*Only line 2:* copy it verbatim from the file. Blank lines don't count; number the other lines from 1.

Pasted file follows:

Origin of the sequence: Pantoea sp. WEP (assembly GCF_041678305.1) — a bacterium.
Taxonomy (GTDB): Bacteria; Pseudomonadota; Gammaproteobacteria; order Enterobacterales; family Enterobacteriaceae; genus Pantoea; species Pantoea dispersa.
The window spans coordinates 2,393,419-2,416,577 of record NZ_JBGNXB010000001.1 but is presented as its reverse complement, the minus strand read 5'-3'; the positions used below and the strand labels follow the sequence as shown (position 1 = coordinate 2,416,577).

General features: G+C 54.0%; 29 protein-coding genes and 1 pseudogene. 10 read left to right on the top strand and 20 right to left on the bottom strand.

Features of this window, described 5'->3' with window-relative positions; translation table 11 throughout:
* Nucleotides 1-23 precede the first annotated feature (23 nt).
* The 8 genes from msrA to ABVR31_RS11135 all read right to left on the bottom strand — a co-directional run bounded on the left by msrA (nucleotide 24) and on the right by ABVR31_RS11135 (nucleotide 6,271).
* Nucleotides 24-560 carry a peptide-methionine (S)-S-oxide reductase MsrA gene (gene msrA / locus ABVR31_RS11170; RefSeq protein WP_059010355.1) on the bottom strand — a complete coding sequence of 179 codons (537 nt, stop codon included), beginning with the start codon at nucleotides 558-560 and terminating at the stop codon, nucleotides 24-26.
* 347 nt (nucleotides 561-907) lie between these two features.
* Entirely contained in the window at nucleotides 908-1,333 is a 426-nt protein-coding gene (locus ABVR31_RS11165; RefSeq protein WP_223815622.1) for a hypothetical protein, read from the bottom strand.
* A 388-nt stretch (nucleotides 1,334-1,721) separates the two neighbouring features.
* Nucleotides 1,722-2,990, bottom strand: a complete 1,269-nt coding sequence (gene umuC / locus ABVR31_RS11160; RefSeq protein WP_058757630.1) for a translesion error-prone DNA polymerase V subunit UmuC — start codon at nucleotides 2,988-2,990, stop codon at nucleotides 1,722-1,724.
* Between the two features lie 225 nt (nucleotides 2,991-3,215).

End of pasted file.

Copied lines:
Taxonomy (GTDB): Bacteria; Pseudomonadota; Gammaproteobacteria; order Enterobacterales; family Enterobacteriaceae; genus Pantoea; species Pantoea dispersa.